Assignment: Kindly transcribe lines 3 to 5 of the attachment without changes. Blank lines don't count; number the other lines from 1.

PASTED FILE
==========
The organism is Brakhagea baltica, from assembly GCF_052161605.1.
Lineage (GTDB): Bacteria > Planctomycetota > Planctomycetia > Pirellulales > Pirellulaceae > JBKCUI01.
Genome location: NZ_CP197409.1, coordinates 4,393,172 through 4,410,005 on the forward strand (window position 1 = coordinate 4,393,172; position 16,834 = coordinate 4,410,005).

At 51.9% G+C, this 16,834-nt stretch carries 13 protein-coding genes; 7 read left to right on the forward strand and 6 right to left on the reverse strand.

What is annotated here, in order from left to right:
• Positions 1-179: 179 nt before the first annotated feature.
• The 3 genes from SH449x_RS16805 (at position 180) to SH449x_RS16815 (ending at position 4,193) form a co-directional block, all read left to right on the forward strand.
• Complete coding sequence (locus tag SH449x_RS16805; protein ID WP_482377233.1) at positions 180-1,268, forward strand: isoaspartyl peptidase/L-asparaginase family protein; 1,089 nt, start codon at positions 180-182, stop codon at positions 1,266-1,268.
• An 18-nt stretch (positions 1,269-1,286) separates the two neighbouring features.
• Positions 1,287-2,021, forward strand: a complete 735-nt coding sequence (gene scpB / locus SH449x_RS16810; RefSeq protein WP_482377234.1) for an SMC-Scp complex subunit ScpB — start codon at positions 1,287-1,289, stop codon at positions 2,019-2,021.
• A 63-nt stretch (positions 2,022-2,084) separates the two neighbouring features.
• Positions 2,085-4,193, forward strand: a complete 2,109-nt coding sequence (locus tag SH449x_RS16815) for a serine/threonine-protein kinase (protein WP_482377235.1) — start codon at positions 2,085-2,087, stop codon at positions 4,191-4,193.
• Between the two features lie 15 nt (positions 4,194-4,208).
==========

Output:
Genome location: NZ_CP197409.1, coordinates 4,393,172 through 4,410,005 on the forward strand (window position 1 = coordinate 4,393,172; position 16,834 = coordinate 4,410,005).

At 51.9% G+C, this 16,834-nt stretch carries 13 protein-coding genes; 7 read left to right on the forward strand and 6 right to left on the reverse strand.

What is annotated here, in order from left to right: